Euro 2016 Team Guide: Chelsea-bound Conte seeks one last Italian job

AntonioConte - Cropped
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The coach is set to join Chelsea following the conclusion of the international tournament and the Azzurri will hope to give the 46-year-old the perfect send-off in France

Coach: Antonio Conte

Key player: Gianluigi Buffon

Qualifying form: W7, L0, D3

Top scorers in qualifying: Graziano Pelle (3), Antonio Candreva, Giorgio Chiellini, Eder (all 2)

Beaten finalists last time around, Italy will hope to go one better in France and give Antonio Conte a glorious send off before their coach leaves to take charge of Premier League side Chelsea.

Although his side were not always entirely convincing during an unbeaten qualifying campaign, Conte is a tactically flexible coach who is certainly capable of leading a talented squad - although one that perhaps lacks the star quality of past years - into the latter stages.

The evergreen Gianluigi Buffon remains one of Europe's finest goalkeepers and set a new Serie A record with champions Juventus this season for the longest amount of time without conceding a league goal.

The 38-year-old went unbeaten for 973 minutes and the 2006 World Cup winner will be keen to add another international medal to his collection as his phenomenal career - in theory - winds down.

Conte won three consecutive scudetti with Juventus and the Old Lady's most reliable performers remain his trusted lieutenants for the national team.

Giorgio Chiellini, Leonardo Bonucci and Andrea Barzagli could all line up in front of club colleague Buffon if Conte opts for his favoured 3-4-3 formation, with Angelo Ogbonna another who is accustomed to the system.

Italy face some serious concerns in midfield, however.

The loss of Claudio Marchisio and Marco Verratti has robbed Conte of his star midfield pairing, and Daniele De Rossi has been bothered by an Achilles problem in recent weeks. Veteran Thiago Motta is included in the squad despite worries over his fitness, but there is no room for Jorginho, who had an excellent season with Napoli, or rising star Marco Benassi, underlining Conte's preference for experience.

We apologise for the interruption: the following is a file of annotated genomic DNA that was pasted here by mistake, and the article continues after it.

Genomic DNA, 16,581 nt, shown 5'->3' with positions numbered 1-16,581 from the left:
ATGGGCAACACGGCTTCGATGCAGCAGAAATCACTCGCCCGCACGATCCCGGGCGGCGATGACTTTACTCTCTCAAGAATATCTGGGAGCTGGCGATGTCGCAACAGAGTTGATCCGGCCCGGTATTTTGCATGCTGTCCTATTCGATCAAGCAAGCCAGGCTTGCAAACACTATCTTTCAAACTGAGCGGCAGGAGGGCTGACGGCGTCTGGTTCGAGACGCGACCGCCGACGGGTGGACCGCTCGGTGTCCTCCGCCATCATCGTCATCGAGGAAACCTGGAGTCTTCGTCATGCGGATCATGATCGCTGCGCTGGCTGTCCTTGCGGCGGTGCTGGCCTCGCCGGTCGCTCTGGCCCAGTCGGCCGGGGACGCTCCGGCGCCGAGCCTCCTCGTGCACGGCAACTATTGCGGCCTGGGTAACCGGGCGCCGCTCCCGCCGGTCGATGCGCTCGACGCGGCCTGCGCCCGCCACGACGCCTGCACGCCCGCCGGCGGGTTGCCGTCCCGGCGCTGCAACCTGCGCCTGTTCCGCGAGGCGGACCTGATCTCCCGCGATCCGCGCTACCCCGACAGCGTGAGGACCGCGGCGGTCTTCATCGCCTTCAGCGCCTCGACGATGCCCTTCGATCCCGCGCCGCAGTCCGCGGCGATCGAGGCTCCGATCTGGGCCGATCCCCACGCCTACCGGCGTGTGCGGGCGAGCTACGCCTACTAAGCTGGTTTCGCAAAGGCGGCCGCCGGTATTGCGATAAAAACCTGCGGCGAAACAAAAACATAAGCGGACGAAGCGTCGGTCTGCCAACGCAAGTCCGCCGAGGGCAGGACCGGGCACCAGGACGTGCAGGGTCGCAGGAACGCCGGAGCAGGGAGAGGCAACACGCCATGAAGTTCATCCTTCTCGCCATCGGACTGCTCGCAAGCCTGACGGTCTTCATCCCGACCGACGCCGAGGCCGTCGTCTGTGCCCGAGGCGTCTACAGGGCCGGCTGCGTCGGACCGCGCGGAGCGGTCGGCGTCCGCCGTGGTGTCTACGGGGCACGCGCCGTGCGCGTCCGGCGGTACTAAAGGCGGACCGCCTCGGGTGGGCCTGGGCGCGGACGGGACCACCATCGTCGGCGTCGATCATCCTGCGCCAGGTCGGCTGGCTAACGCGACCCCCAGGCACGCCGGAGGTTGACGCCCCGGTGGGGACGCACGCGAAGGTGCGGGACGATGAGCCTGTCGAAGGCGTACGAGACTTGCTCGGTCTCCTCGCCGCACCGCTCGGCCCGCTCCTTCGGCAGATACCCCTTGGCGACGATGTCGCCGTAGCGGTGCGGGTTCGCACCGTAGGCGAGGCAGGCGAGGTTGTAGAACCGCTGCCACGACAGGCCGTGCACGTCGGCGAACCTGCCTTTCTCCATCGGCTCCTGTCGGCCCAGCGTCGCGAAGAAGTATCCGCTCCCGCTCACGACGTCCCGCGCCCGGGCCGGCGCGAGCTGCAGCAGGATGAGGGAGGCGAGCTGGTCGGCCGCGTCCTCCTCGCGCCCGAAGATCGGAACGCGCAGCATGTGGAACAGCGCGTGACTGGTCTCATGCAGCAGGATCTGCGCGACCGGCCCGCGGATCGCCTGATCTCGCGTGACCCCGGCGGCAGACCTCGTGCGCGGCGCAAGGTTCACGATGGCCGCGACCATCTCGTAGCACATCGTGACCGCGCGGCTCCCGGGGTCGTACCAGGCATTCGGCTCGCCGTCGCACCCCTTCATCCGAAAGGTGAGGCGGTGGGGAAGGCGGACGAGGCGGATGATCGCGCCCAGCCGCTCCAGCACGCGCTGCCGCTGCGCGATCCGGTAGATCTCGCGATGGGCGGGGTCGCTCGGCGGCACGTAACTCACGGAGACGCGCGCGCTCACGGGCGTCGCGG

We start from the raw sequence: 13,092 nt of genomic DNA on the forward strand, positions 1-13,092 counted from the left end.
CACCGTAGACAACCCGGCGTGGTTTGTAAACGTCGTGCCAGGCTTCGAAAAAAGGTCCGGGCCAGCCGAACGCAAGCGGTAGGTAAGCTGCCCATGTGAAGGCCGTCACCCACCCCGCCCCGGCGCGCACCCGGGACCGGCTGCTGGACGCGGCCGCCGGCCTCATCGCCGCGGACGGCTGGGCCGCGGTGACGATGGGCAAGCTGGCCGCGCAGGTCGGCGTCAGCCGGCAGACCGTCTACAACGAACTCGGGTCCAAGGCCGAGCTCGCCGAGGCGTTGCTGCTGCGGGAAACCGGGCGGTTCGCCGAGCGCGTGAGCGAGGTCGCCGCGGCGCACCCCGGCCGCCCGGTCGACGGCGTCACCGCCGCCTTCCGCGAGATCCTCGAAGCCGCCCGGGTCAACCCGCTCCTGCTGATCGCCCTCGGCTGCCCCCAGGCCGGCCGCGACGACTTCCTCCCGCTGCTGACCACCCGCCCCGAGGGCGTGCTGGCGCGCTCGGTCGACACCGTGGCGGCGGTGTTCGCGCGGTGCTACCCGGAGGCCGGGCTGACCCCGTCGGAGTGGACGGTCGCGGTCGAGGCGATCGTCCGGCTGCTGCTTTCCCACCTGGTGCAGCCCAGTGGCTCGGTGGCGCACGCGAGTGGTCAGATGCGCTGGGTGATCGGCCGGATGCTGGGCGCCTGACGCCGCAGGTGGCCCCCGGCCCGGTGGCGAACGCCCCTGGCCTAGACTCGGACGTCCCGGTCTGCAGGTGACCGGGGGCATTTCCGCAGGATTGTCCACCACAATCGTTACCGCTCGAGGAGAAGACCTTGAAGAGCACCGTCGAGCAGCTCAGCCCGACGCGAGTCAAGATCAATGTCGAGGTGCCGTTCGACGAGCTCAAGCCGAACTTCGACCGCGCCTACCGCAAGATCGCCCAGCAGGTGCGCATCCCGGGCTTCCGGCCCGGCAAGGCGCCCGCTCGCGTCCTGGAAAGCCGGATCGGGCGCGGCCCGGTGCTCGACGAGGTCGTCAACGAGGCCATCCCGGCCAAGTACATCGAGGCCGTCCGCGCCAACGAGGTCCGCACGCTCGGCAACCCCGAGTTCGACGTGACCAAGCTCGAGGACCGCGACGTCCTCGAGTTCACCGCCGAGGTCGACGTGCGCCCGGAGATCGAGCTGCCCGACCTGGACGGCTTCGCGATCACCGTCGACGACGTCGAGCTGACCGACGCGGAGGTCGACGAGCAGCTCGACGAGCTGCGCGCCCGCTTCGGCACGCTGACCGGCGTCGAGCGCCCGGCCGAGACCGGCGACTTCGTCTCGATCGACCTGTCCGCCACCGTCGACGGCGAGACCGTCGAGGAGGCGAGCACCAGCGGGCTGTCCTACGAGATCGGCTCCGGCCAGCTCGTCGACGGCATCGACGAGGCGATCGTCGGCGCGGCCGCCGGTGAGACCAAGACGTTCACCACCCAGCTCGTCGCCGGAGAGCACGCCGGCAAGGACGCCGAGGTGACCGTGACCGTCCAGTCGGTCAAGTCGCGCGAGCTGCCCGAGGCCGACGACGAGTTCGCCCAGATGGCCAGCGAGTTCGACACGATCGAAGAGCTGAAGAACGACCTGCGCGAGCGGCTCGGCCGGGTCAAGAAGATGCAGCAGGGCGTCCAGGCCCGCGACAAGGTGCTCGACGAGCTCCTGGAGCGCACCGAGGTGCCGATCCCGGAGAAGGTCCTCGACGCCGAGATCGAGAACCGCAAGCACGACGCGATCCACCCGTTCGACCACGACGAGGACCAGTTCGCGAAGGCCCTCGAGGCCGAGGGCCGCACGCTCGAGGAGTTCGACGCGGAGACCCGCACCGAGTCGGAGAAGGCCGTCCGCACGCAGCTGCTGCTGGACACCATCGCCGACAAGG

Italy are not so well served in terms of central attacking options.

Four years ago, Mario Balotelli suggested a coming of age when his brace beat Germany in the Euro 2012 semi-final, before he reverted to type and played his way out of the international picture over the course of two dismal seasons, although the return to prominence of his former Milan team-mate Stephan El Shaarawy at Roma is timely for Conte.

Graziano Pelle top scored in qualifying and his goal against Norway in the final match secured top spot in Group H, although the Southampton man does not look like a Euro-winning centre-forward in waiting. Neither does Eder, who scored just once for Inter last season after joining on loan from Sampdoria.

It might leave Conte looking towards the more livewire talent of Simone Zaza for inspiration, while two men on either side of the Roma-Lazio divide - Alessandro Florenzi and Antonio Candreva - will be relied upon to supply ammunition from the wings.


Italy get their campaign up and running with a tricky Group E opener against Belgium, before taking on Sweden and Republic of Ireland - potentially easier tasks, on paper at least.

It is now 48 years since their sole European Championship triumph, but if they can negotiate that group unscathed they will have an outside chance of ending that long wait for title number two.